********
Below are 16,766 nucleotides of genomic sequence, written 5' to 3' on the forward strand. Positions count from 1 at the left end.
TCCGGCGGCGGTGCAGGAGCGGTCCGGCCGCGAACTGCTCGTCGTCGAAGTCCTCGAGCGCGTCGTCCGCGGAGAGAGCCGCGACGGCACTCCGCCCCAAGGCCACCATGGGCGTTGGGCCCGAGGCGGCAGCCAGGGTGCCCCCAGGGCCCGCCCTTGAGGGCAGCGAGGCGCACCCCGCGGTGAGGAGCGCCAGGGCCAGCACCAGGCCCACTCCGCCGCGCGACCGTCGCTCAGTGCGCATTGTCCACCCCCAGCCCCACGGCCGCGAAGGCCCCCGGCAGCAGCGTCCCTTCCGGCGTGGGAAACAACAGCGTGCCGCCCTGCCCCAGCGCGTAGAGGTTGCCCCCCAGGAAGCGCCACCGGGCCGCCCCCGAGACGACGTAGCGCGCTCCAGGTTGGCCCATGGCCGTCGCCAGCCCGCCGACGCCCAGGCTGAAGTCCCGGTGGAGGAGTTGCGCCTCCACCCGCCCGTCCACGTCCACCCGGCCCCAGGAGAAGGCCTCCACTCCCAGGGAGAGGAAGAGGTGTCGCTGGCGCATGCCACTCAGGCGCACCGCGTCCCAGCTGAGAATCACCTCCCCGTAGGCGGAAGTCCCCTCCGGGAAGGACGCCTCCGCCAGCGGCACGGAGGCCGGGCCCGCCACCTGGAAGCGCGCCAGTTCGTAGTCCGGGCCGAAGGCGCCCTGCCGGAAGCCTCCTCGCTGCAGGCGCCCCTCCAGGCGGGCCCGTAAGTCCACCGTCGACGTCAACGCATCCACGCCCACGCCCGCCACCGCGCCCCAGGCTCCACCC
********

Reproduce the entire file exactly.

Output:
Below are 16,766 nucleotides of genomic sequence, written 5' to 3' on the forward strand. Positions count from 1 at the left end.
TCCGGCGGCGGTGCAGGAGCGGTCCGGCCGCGAACTGCTCGTCGTCGAAGTCCTCGAGCGCGTCGTCCGCGGAGAGAGCCGCGACGGCACTCCGCCCCAAGGCCACCATGGGCGTTGGGCCCGAGGCGGCAGCCAGGGTGCCCCCAGGGCCCGCCCTTGAGGGCAGCGAGGCGCACCCCGCGGTGAGGAGCGCCAGGGCCAGCACCAGGCCCACTCCGCCGCGCGACCGTCGCTCAGTGCGCATTGTCCACCCCCAGCCCCACGGCCGCGAAGGCCCCCGGCAGCAGCGTCCCTTCCGGCGTGGGAAACAACAGCGTGCCGCCCTGCCCCAGCGCGTAGAGGTTGCCCCCCAGGAAGCGCCACCGGGCCGCCCCCGAGACGACGTAGCGCGCTCCAGGTTGGCCCATGGCCGTCGCCAGCCCGCCGACGCCCAGGCTGAAGTCCCGGTGGAGGAGTTGCGCCTCCACCCGCCCGTCCACGTCCACCCGGCCCCAGGAGAAGGCCTCCACTCCCAGGGAGAGGAAGAGGTGTCGCTGGCGCATGCCACTCAGGCGCACCGCGTCCCAGCTGAGAATCACCTCCCCGTAGGCGGAAGTCCCCTCCGGGAAGGACGCCTCCGCCAGCGGCACGGAGGCCGGGCCCGCCACCTGGAAGCGCGCCAGTTCGTAGTCCGGGCCGAAGGCGCCCTGCCGGAAGCCTCCTCGCTGCAGGCGCCCCTCCAGGCGGGCCCGTAAGTCCACCGTCGACGTCAACGCATCCACGCCCACGCCCGCCACCGCGCCCCAGGCTCCACCC